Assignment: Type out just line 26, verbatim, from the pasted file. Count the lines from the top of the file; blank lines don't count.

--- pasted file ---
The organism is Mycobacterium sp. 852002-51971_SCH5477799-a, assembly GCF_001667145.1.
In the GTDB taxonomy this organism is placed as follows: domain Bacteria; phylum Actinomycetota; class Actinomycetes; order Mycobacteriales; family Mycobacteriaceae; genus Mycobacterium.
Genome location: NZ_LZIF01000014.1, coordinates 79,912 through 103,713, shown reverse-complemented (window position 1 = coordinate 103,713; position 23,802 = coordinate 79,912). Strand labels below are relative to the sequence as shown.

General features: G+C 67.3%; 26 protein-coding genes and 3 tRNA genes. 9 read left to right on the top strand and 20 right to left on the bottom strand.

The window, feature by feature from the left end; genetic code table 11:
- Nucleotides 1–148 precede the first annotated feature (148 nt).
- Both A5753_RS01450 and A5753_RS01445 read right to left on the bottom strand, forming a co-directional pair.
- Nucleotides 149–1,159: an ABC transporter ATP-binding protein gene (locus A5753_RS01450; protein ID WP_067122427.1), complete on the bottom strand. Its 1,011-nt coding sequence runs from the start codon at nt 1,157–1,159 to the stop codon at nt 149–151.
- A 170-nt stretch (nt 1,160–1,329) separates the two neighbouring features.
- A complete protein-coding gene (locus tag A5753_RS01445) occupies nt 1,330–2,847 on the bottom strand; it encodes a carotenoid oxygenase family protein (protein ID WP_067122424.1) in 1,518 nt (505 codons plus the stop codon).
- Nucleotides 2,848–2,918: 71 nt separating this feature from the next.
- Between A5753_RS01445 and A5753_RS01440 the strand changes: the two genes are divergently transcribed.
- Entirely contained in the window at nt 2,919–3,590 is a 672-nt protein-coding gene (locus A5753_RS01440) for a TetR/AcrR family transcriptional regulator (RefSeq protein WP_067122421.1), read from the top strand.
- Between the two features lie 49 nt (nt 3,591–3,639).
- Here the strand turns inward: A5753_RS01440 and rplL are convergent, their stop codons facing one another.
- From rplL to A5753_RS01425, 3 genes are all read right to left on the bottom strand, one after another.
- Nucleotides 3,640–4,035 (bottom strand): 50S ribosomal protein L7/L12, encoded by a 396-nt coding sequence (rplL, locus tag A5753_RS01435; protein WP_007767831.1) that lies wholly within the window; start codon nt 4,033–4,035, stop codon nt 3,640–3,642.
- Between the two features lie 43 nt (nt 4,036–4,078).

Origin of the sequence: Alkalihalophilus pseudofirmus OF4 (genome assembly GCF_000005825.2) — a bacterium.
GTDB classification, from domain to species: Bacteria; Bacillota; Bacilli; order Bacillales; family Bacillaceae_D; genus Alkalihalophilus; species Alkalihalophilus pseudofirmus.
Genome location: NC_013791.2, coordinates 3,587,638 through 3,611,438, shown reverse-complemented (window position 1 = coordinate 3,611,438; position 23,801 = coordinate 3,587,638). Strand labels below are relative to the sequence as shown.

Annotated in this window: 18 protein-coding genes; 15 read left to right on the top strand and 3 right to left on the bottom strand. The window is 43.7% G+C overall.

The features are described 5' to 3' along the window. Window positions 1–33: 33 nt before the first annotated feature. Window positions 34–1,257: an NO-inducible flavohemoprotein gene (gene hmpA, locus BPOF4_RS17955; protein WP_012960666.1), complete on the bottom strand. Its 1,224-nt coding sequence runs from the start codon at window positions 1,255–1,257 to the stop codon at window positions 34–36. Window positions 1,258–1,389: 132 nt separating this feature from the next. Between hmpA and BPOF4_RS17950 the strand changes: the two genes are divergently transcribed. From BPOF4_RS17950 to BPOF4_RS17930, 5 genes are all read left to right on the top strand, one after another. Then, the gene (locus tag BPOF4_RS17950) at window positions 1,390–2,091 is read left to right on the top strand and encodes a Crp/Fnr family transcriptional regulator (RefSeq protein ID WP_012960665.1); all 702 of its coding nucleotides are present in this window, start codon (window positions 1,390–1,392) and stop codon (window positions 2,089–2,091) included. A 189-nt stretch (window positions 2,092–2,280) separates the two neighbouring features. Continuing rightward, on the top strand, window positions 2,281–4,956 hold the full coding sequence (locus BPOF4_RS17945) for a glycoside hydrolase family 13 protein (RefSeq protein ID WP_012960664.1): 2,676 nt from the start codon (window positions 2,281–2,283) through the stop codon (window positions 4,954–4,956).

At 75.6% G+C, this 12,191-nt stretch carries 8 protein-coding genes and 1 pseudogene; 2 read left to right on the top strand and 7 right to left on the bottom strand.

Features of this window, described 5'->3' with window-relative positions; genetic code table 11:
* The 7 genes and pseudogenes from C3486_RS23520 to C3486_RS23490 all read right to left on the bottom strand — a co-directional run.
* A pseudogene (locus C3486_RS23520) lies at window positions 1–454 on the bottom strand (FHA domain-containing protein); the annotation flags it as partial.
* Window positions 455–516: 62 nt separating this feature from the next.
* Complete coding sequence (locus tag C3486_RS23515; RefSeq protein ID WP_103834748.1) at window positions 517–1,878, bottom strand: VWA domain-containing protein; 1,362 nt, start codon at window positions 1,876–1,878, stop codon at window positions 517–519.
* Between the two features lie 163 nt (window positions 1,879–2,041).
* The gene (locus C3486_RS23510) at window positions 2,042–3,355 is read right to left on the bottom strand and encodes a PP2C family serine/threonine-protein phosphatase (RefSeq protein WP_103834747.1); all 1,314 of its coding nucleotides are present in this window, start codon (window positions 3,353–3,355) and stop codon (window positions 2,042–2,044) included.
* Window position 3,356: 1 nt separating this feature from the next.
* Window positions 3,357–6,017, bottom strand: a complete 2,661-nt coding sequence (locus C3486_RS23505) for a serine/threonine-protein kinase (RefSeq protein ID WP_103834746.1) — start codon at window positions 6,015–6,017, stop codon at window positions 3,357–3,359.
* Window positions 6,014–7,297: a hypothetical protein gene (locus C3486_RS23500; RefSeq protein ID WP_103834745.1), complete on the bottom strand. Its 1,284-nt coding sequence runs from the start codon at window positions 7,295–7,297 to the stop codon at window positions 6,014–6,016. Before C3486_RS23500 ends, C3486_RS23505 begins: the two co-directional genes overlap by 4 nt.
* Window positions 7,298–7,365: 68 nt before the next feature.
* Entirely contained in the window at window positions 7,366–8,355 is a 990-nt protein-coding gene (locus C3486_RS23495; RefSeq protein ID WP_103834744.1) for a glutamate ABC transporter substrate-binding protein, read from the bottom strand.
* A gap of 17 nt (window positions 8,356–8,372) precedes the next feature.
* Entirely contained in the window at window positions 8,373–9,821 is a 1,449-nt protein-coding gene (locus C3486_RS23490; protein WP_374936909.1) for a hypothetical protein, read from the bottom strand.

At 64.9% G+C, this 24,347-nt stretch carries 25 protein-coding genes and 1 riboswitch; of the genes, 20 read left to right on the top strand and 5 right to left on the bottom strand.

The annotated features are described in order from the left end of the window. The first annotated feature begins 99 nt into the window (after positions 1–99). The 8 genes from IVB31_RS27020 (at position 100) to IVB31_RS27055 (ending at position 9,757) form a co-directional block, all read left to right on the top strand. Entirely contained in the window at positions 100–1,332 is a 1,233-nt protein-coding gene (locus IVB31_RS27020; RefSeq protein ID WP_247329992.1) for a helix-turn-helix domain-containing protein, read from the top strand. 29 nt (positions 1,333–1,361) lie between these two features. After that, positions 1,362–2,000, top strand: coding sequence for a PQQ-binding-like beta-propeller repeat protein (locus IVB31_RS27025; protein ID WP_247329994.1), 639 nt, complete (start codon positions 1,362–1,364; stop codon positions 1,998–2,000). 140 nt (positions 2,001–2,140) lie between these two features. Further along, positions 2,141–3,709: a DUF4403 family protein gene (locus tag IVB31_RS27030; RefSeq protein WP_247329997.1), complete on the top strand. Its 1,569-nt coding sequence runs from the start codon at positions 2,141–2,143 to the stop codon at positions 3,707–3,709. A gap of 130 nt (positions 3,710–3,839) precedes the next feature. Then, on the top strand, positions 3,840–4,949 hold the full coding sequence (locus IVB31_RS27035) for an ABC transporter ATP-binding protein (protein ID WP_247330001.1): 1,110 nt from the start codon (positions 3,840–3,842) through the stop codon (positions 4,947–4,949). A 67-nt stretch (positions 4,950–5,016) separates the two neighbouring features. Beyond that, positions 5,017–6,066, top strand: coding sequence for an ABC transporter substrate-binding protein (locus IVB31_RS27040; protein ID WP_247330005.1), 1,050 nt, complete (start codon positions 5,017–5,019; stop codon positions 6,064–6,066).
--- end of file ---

* The 7 genes and pseudogenes from C3486_RS23520 to C3486_RS23490 all read right to left on the bottom strand — a co-directional run.